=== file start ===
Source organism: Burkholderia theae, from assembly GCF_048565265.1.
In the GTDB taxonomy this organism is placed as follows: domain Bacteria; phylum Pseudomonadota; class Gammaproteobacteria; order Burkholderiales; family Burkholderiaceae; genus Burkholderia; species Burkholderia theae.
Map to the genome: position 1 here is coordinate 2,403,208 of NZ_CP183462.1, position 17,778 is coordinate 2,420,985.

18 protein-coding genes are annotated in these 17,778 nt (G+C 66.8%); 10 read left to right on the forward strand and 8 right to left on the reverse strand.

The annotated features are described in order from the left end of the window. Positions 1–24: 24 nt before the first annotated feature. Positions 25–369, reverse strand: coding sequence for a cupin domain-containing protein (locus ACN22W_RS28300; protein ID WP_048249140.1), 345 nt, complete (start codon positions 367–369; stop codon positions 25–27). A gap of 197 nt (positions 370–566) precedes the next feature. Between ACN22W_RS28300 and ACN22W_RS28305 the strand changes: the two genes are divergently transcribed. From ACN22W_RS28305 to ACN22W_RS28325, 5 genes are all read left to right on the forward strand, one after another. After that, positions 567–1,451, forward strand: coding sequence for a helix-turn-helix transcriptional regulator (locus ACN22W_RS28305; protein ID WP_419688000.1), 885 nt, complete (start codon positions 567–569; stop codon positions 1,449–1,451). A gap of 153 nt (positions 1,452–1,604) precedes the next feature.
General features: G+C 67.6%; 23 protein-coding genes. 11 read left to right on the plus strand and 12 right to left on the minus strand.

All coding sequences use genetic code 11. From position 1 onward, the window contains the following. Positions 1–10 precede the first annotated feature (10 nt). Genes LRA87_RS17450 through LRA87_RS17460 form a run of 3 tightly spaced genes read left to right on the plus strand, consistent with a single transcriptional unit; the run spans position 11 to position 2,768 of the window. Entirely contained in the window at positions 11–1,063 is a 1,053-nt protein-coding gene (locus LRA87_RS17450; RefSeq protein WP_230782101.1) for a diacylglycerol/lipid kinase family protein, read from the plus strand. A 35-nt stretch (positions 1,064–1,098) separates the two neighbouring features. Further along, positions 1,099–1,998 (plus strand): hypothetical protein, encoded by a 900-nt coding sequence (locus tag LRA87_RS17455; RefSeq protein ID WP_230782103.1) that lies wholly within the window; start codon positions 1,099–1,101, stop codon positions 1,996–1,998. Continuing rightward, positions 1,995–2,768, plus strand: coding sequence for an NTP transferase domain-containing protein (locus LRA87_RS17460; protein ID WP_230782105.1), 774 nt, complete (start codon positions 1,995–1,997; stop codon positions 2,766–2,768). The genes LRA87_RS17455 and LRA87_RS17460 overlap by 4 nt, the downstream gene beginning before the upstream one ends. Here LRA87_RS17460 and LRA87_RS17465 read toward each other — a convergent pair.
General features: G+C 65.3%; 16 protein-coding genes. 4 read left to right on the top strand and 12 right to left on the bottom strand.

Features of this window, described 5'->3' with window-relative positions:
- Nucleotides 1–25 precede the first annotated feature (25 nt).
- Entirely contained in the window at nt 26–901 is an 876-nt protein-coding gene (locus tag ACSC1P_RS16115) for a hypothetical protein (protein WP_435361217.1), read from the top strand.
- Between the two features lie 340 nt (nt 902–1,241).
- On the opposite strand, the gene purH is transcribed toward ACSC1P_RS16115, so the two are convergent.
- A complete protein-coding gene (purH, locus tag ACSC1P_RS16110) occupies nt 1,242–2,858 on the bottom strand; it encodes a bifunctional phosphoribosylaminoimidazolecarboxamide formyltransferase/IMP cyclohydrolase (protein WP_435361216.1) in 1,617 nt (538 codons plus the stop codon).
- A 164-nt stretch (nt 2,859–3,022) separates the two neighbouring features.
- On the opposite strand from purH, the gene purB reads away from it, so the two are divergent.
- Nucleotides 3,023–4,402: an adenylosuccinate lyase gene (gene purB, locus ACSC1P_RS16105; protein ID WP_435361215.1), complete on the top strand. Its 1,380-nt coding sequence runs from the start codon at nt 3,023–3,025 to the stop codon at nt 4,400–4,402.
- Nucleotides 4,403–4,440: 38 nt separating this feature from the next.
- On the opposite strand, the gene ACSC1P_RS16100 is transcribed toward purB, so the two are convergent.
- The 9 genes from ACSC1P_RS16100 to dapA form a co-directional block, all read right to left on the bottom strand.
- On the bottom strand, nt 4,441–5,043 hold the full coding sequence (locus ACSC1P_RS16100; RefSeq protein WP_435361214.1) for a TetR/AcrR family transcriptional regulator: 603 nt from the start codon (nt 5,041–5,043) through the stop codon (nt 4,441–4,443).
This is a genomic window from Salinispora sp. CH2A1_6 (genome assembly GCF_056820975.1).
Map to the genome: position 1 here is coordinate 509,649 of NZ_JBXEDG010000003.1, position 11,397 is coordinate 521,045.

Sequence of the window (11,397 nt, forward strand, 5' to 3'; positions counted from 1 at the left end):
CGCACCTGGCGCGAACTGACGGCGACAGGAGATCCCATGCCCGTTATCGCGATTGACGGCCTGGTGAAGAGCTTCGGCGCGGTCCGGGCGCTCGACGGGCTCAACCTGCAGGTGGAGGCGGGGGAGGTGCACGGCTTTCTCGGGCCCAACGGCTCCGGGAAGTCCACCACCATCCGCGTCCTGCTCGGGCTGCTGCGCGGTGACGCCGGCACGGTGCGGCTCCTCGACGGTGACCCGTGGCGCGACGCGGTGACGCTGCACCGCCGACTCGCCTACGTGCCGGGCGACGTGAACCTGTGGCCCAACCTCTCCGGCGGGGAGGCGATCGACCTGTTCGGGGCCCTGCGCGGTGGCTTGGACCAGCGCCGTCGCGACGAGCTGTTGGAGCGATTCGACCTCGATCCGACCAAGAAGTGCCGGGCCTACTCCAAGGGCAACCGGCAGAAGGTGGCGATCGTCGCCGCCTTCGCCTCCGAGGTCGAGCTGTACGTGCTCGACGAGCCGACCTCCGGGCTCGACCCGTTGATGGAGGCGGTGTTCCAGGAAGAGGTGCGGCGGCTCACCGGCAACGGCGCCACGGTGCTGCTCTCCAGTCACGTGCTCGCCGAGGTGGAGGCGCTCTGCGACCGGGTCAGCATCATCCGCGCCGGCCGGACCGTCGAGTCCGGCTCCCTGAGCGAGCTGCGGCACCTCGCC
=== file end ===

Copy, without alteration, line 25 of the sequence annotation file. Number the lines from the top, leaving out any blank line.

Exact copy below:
CGCACCTGGCGCGAACTGACGGCGACAGGAGATCCCATGCCCGTTATCGCGATTGACGGCCTGGTGAAGAGCTTCGGCGCGGTCCGGGCGCTCGACGGGCTCAACCTGCAGGTGGAGGCGGGGGAGGTGCACGGCTTTCTCGGGCCCAACGGCTCCGGGAAGTCCACCACCATCCGCGTCCTGCTCGGGCTGCTGCGCGGTGACGCCGGCACGGTGCGGCTCCTCGACGGTGACCCGTGGCGCGACGCGGTGACGCTGCACCGCCGACTCGCCTACGTGCCGGGCGACGTGAACCTGTGGCCCAACCTCTCCGGCGGGGAGGCGATCGACCTGTTCGGGGCCCTGCGCGGTGGCTTGGACCAGCGCCGTCGCGACGAGCTGTTGGAGCGATTCGACCTCGATCCGACCAAGAAGTGCCGGGCCTACTCCAAGGGCAACCGGCAGAAGGTGGCGATCGTCGCCGCCTTCGCCTCCGAGGTCGAGCTGTACGTGCTCGACGAGCCGACCTCCGGGCTCGACCCGTTGATGGAGGCGGTGTTCCAGGAAGAGGTGCGGCGGCTCACCGGCAACGGCGCCACGGTGCTGCTCTCCAGTCACGTGCTCGCCGAGGTGGAGGCGCTCTGCGACCGGGTCAGCATCATCCGCGCCGGCCGGACCGTCGAGTCCGGCTCCCTGAGCGAGCTGCGGCACCTCGCC